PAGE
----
[PATCH] Fancy rc startup style RFC
bv at wjv.com
Thu Apr 20 13:25:57 UTC 2006
While stranded on the shoulder of the Information
Superhiway and trying to flag down some passing bytes
freebsd-hackers-request at freebsd.org said "Bits don't fail me now",
and continued with:
> Date: Wed, 19 Apr 2006 13:03:57 -0400
> From: "Coleman Kane" <zombyfork at gmail.com>
> Subject: Re: [PATCH] Fancy rc startup style RFC
> On 4/19/06, Mike Meyer <mwm-keyword-freebsdhackers.102a7e at mired.org> wrote:
> > In
> > <346a80220604190900i3bfc3b54v93a4c6c30f0dfc4f at mail.gmail.com>,
> > Coleman Kane <zombyfork at gmail.com> typed:
> > > On 4/19/06, Mike Meyer
> > > <mwm-keyword-freebsdhackers.102a7e at mired.org wrote:
> > > How about we all discuss good choices for "default" colors?
> > Depends on the goal: do you want the default to work for
> > everyone, or do you want the default to be prettier and/or
> > better for most people but absolutely suck for a few?
> I was thinking perhaps of having a predefined set of templates
> (with the option and documentation to add your own). Perhaps
> implement one that creates the "traffic-light" style that seems
> to make intuitive sense to many americans (Bold Red: error, Bold
> Green: Success, Bold Yellow: warning/notice), and also have
> another perdefined one that uses a different color set.
"Traffic-light" style is also designed to be useable by completely
color-blind people - which is rare. By that if you notice traffic
lights are always in the same order, green, yellow, red so that all
you have to do is be able to see the luminance value in the
abscence of any chroma information..
That's the problem with web-sites which depend on chroma value, and
often have colors which are easily discernable by normally sighted
people, but the luminance is very close which can make things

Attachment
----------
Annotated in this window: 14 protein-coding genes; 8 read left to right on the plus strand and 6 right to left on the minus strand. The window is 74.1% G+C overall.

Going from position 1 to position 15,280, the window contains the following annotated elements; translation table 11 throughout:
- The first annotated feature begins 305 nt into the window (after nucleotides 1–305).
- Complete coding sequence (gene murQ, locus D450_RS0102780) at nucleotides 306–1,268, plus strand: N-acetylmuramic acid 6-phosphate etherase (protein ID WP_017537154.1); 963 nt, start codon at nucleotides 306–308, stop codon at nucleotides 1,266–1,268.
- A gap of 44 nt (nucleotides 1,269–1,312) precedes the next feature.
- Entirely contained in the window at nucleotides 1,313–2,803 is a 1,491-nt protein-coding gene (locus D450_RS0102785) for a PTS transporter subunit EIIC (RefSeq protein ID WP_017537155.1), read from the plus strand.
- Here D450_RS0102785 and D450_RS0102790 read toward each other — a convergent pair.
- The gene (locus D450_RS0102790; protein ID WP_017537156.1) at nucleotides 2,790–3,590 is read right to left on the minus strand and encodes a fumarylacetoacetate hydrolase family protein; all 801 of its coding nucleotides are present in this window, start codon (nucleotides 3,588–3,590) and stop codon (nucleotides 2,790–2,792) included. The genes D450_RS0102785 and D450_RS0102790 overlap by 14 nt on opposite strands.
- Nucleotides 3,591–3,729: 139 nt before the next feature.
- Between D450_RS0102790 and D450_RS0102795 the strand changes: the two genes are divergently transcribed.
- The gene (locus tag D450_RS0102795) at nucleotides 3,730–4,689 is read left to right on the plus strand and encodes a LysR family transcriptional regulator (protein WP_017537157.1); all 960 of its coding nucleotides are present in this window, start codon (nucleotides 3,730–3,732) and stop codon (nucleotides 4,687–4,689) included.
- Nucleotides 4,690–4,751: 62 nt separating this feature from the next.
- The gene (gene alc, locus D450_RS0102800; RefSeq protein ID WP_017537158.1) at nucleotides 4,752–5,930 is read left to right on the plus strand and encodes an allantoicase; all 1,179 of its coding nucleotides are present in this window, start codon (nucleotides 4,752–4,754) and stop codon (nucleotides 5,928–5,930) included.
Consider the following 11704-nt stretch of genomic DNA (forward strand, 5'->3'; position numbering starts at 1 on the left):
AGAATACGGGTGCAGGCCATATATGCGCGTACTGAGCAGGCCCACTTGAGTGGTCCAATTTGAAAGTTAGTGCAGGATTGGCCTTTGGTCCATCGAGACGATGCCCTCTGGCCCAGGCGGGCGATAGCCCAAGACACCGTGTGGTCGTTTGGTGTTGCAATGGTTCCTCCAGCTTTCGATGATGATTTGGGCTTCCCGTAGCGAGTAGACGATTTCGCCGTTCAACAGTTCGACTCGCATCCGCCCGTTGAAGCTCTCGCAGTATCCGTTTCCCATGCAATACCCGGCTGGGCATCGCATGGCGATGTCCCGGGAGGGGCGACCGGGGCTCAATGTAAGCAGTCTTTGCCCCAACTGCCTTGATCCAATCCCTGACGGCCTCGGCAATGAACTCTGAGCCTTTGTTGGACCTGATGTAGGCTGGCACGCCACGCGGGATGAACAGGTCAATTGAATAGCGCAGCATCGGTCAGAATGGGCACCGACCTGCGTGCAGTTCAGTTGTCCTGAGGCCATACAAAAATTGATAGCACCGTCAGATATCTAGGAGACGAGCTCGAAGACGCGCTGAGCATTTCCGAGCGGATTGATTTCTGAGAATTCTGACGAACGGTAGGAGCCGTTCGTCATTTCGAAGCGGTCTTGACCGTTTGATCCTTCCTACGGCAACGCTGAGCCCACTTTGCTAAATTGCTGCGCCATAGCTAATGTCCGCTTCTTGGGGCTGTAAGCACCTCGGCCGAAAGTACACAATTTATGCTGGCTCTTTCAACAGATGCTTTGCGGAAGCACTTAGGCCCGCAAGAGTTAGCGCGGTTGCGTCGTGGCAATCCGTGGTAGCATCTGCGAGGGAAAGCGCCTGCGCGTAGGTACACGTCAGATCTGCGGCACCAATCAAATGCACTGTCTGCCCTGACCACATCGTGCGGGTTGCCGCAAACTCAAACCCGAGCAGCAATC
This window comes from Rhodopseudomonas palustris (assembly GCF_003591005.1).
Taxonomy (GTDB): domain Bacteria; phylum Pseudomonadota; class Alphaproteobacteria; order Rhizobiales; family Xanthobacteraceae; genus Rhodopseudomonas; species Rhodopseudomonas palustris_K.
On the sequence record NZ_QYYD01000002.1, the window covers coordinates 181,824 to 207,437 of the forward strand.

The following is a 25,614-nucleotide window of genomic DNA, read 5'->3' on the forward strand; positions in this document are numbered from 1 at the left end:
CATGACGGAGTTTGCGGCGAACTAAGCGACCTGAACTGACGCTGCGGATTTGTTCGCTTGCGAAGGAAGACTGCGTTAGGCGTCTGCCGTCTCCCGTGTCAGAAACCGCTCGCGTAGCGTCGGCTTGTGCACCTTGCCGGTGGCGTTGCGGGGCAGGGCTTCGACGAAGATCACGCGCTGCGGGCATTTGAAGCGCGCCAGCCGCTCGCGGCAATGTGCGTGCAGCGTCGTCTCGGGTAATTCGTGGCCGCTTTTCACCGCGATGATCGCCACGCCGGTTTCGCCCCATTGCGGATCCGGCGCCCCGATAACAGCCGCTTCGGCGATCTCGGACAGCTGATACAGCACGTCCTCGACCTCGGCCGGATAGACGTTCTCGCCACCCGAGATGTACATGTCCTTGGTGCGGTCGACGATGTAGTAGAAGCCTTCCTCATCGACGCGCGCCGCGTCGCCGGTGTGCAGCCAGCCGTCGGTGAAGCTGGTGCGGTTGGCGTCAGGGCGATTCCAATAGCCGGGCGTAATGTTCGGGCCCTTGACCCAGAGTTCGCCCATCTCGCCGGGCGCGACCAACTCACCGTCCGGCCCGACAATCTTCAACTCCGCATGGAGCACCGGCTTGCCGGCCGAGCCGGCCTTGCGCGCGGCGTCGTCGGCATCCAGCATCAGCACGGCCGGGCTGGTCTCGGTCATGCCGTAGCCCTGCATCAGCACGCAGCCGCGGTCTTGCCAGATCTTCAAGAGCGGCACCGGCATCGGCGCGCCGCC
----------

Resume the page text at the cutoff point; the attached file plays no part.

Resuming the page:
I have a noticed a traffic-sign problem which another person also
wrote to the local newspaper - and the traffic division is looking
to change the signs.
In Florida bright days are indeed very bright. There are signs
that use lights to spell out the message with what someone feels
the most important part in 'red'. The signs have a black
On a bright day I see "NO TURN ON " or "TO PEDS" as
the word RED in the first message is invisible to me, and
the YIELD in the second has the same effect.
There is also a sign that I came up to that used the universal
sign for turn. I started to turn and my wife had me stop because
the circle with bar through it was in RED and I could not see it.
On overcast days or at night these signs are easily viewable.
For those of you who remember the late 1980s when IBM came out with
OS/2 and MS came out with a new Windows, the complaints were the
default screens on OS/2 were drab while the Windows had bright
colors. IBM is very good at designing things for people with
disabilites and the OS/2 default screen was designed to be readable
by someone with total color-blindness - which as I said is rare.
The way to check if a web-site is readable by all it to use
a monochrome monitor [ exceedingly hard to find nowdays ], and
at least some government sites are now required to be that way.
Color can be a great way to emphasize items >IF< the chroma
and luminance values are carefully chosen. If not you can take
away a lot of functionality.
Bill Vermillion - bv @ wjv . com
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